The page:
With sales in 2010 up 28.5 percent to $33.1 billion, distributors will account for 51 percent share of semiconductor sales in the world’s most populous country. Direct sales from semiconductor suppliers, on the other hand, will make up the remainder—at about $31.7 billion—or 49 percent.
Overall, China’s semiconductor sales from both distributors and chip suppliers are projected to reach $64.8 billion in 2010, up a remarkable 30 percent from $49.5 billion in 2009. The two channels in 2011 will be virtually tied at $35.4 billion each.
Mergers and Acquisitions Serve as Important Growth Tool
“Distributors were strong in the memory, logic and analog component markets in 2009,” said Horse Liu, manager for China research at iSuppli Corp. “Distributors also acquired more sensor components business in the industrial electronics and surveillance markets. Semiconductor suppliers, in comparison, continued to implement direct-sales strategies in core chip markets, such as Microprocessor Units (MPU) and Digital Signal Processors (DSP). Among the biggest distributors, mergers and acquisitions have become a favorite tool during the last five years as a means to grow quickly, iSuppli research has determined.”
World Peace Conquers the Market
Following the trend, Taiwanese-based distributor World Peace Group (WPG) Holdings has vaulted to a dominant position in China as well as in the rest of Asia. WPG’s March acquisition of fellow Taiwanese firm Yosun Industrial Group added to the conglomerate’s total China revenue of approximately $3.8 billion in 2009.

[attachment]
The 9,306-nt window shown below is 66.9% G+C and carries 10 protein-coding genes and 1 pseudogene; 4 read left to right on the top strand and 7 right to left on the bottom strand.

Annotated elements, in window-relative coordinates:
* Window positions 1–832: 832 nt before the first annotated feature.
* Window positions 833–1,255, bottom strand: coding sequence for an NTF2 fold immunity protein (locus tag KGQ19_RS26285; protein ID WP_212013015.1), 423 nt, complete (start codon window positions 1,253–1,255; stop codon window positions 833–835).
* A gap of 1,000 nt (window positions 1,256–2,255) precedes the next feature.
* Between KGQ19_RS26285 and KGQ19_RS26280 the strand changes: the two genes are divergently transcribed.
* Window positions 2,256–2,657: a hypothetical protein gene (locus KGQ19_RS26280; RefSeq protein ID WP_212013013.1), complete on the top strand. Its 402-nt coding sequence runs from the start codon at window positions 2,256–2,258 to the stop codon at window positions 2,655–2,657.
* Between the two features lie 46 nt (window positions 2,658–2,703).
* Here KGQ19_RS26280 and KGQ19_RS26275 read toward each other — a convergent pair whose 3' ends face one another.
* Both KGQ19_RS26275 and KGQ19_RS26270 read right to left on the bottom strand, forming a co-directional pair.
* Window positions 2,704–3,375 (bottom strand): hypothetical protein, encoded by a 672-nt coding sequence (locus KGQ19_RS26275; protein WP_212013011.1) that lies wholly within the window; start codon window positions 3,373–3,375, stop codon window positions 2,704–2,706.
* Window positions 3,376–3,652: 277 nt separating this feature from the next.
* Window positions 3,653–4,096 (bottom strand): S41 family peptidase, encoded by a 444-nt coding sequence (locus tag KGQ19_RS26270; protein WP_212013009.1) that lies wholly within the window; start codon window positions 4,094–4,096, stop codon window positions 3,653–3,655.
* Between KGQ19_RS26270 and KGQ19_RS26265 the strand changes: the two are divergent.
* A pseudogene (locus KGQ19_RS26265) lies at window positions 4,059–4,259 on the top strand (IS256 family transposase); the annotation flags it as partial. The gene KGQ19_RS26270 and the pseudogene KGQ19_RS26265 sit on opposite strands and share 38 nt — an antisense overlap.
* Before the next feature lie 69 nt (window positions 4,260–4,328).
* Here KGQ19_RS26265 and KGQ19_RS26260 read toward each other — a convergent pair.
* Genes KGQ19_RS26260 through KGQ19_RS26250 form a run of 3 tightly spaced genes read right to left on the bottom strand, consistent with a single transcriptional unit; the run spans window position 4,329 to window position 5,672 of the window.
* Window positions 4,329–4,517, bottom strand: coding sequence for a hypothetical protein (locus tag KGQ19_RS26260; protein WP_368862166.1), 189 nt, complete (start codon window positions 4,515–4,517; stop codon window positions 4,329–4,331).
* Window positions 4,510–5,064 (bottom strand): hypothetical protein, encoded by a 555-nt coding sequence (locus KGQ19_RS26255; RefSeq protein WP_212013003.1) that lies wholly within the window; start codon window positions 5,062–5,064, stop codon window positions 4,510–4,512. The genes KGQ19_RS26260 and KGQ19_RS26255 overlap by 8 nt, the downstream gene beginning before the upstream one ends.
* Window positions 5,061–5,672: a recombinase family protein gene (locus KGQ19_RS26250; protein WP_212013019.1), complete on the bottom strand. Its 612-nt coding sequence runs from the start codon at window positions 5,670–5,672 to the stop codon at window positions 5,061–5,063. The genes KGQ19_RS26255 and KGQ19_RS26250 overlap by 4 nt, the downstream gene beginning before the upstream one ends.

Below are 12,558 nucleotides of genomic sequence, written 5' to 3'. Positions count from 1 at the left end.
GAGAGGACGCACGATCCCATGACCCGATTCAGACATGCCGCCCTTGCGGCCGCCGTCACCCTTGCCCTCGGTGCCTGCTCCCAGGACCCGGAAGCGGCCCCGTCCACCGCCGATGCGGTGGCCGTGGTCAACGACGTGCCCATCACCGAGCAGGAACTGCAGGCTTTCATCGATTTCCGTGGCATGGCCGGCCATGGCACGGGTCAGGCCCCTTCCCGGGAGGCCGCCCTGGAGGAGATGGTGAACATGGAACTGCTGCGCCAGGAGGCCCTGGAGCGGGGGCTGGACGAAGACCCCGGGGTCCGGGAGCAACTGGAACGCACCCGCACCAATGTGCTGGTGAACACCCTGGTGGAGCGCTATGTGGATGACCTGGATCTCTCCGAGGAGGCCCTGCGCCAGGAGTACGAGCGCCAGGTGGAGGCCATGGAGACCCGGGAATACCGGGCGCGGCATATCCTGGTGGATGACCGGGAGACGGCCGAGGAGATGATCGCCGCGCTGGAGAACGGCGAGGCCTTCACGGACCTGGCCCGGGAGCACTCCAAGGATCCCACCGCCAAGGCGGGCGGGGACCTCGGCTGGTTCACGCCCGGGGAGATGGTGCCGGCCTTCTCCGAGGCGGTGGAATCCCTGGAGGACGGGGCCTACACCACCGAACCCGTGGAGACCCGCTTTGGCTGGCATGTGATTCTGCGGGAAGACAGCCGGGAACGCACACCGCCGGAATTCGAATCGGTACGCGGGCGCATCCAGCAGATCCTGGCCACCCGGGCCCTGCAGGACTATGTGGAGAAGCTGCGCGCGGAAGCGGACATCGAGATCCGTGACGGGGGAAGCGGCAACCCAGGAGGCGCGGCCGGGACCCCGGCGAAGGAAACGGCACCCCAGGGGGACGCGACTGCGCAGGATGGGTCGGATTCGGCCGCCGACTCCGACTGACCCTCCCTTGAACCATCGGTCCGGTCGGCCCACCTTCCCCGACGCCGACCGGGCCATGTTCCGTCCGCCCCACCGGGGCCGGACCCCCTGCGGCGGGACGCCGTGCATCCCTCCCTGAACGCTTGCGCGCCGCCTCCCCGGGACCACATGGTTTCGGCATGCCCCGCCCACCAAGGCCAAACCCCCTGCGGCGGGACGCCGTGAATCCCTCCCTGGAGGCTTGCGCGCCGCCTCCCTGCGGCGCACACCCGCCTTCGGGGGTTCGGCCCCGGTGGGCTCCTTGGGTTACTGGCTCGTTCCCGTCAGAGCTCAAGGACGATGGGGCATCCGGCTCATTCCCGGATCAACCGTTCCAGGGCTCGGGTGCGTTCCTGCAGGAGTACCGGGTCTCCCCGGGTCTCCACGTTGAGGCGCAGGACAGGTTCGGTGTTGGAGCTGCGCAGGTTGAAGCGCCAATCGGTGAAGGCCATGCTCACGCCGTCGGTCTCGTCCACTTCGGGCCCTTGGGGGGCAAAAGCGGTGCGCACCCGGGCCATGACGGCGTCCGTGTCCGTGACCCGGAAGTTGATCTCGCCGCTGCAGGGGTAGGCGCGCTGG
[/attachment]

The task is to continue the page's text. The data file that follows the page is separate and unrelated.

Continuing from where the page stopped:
WPG’s continuing efforts to strengthen its role throughout Asia may yet displace New York-based Arrow Electronics from its perch as the world’s largest electronics component distributor. Arrow’s worldwide electronic component sales in 2009 amounted to $9.75 billion, but WPG is closing the gap fast at $9.57 billion, iSuppli’s China market figures show. In third place is Arizona-based Avnet Inc., with $9.18 billion. In China, WPG is first, followed by Avnet and Arrow.
The leading global distributors are expected to continue their M&A strategy within the electronic component space in China. The acquisition targets will be the local Chinese distributors, which so far have been exhibiting healthy growth and excellent product resources. To develop business in new markets, the leading distributors are hoping to obtain core product resources from the locals—as exemplified by Texas Instruments tapping Beijing-based SEED Electronic Technology Ltd. to be a distributor in the DSP market.
Suppliers Win in the End
Despite the rapid growth enjoyed by distributors at present, semiconductor suppliers in 2012 will begin to take increasing control of the distribution process and start accounting for a bigger portion of semiconductor sales, iSuppli China research indicates. Already, suppliers are implementing strategies intended to reduce their reliance on distributors.
For their part, distributors are thought to be coping currently with a number of challenges, including component shortages, lengthening lead times, rising product costs and complex market conditions.